The St. Regis Canoe Area is the only designated canoe area in this state, covers 18,400 acres and includes St. Regis Mountain, St. Regis and Long ponds, sections of the east and west branches of the St. Regis River and 56 other water bodies.
The designated canoe area is north of the railroad tracks that run between Saranac Lake and Tupper Lake and includes traditional canoe routes such as the seven carries. It doesn’t include ponds such as Follensby Clear and Fish Creek. But for the common daytripper, being in or out of the invisible lines of the designated canoe area should have little to no bearing on choosing a route.
Either way, this area offers plenty of variety for paddling, fishing and even hiking. For those looking for some trip ideas, here’s a few to try out.
Four-pond loop from Spider Creek
A common point for paddlers to start their trips is at Spider Creek. From here, one can either head to Upper Saranac Lake through Fish Creek Pond or to the ponds via Follensby Clear Pond.
In the spring, while the water is still cold, the ponds are the best bet, and there are plenty of places to go that will keep you occupied for hours or days.
For the camper, this body of water is loaded with sites. During this time of year, you’ll likely have privacy for overnight stays.
For the daytripper, Follensby Clear Pond offers plenty of options and the entry point is right off state Route 30, northeast of Fish Creek campgrounds. From here, you can take a four-pond, four-portage trip in which all carries are short.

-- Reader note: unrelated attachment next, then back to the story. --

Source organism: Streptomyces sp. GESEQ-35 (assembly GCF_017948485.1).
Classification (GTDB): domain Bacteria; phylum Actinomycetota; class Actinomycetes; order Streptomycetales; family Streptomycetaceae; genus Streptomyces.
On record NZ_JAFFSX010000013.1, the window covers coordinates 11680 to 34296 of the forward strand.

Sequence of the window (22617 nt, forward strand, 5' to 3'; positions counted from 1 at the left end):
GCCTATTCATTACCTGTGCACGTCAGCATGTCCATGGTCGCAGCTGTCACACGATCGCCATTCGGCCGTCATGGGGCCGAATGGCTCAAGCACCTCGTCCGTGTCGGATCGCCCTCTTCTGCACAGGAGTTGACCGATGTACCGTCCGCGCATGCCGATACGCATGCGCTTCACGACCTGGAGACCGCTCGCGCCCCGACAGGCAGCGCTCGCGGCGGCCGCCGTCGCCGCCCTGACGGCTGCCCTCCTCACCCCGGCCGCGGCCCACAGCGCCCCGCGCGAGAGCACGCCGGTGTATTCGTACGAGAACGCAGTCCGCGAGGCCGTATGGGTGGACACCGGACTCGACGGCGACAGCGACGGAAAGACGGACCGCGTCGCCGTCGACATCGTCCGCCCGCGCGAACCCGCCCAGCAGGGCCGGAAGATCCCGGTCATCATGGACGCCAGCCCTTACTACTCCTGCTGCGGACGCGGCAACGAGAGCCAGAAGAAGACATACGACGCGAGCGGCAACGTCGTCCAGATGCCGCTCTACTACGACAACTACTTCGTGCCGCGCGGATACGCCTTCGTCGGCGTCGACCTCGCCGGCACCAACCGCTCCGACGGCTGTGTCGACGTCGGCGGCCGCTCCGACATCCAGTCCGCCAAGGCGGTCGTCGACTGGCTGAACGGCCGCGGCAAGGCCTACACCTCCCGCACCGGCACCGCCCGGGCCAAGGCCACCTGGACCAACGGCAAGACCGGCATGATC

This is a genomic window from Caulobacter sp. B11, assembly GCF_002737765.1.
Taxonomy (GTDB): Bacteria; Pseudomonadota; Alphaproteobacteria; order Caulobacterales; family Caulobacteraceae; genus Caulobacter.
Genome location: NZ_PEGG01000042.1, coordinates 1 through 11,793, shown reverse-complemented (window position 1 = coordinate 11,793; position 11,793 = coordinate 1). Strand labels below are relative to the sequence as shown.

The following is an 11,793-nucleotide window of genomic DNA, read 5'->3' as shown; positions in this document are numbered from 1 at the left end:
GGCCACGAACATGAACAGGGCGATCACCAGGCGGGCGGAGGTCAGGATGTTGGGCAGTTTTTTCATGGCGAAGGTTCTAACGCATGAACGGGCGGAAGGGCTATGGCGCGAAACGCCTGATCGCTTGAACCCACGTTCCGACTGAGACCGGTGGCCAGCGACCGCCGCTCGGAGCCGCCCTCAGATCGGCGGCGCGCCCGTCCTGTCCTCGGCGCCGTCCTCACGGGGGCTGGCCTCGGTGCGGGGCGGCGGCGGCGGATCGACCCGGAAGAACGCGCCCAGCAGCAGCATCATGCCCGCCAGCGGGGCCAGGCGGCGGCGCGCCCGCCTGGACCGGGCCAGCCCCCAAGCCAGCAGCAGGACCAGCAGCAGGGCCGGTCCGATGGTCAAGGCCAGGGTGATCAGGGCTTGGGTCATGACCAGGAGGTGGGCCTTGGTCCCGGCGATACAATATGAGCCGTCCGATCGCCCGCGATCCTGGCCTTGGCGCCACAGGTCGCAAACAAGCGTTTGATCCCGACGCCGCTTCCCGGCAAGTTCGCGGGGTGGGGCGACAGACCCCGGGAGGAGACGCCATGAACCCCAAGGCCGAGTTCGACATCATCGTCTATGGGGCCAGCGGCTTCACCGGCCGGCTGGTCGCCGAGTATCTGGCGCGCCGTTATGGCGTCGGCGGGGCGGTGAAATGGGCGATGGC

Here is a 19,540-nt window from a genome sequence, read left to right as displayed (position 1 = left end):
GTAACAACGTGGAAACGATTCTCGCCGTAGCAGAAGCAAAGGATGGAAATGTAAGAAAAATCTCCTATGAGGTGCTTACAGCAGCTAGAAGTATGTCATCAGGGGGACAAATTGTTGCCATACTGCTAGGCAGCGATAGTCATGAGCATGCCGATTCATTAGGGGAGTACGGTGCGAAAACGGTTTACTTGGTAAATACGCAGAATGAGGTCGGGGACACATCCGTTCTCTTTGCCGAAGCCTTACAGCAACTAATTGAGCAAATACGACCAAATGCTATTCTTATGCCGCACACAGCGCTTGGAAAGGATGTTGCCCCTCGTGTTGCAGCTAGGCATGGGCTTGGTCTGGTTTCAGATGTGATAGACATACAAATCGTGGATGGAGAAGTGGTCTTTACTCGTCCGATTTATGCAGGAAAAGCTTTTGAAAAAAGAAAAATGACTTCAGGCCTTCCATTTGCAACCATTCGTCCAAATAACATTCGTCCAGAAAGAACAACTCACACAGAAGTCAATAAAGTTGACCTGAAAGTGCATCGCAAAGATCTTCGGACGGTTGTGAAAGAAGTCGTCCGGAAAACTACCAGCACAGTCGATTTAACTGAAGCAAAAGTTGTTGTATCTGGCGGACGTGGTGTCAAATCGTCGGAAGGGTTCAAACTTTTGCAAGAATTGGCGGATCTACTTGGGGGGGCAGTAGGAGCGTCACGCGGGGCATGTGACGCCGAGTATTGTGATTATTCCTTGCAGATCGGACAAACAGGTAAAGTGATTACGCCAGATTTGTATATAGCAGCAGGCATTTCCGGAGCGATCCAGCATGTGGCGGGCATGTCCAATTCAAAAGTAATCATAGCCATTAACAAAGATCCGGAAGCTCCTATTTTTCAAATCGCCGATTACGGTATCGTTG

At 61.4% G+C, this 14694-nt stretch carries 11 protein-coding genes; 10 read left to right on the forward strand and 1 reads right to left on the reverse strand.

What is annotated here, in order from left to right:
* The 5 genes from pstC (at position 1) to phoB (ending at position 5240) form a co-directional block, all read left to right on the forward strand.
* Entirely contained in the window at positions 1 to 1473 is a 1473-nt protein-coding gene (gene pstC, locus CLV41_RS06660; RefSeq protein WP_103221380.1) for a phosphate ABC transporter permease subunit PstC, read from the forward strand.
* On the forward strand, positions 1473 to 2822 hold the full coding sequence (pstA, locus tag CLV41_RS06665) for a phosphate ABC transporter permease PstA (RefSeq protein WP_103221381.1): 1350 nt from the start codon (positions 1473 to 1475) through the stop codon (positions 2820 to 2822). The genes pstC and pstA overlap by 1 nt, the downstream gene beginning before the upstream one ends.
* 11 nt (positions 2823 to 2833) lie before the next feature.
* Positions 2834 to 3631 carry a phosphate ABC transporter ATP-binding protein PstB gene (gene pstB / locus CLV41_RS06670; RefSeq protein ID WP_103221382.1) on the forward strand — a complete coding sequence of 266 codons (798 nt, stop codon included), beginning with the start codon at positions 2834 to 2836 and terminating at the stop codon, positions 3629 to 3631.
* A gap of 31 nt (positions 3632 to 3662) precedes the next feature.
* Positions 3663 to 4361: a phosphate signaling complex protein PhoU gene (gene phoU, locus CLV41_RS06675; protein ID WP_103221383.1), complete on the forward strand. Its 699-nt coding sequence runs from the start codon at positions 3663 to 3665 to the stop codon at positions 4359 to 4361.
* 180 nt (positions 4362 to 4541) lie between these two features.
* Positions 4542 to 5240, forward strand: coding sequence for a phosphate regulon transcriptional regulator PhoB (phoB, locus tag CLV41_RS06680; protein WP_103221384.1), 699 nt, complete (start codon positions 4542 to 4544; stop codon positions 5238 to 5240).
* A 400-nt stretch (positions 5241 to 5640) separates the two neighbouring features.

Earlier this week, on a calm day with blue skies, I paddled Follensby Clear. At the entry point, a loon sat upon the water surface. As I came near, it disappeared below the surface, leaving a ring in the water.
Because Follensby Clear is relatively large, it offers a variety of paddling options.
For this particular trip, you can explore the eastern or western shoreline on the way to the first pond on the four-pond loop. There are also four islands to check out.
After crossing Follensby Clear, enter the narrows to the north, directly across the pond from the parking lot. Before coming upon a small island, head west, where there is a short portage to Horseshoe Pond.
Horseshoe is a small pond that can be paddled quickly or enjoyed leisurely. There are numerous campsites, including one on the peninsula across from the carry.
From Horseshoe, head to Little Polliwog via the carry at the northern section of the pond. Little Polliwog is a puddle compared to many of the surrounding water bodies, and is by far the smallest pond on this trip.
On Little Polliwog, the carry is located to the east. This portage leads to Polliwog. This pond, because it is located on Floodwood Road, sometimes attracts crowds. The campsites are often occupied by car campers during the busier summer months.
To get back to Follensby Clear, take the portage in the northeastern section of the pond. From here, one must paddle the length of the pond, heading in a mainly southerly direction, to get back to the parking lot.
Fish Creek in the early season has been full of wildlife. Turtles and waterfowl have been out in abundance. It’s also a good place to go to stay out of the wind and enjoy a change of pace from the surrounding ponds.
The creek can be accessed a number of ways, including from a portage on the western side of Follensby Clear Pond.
From here one can paddle upstream against the nearly unnoticeable current. There are few obstacles in the creek, other than in one narrow section where a tree is across the water.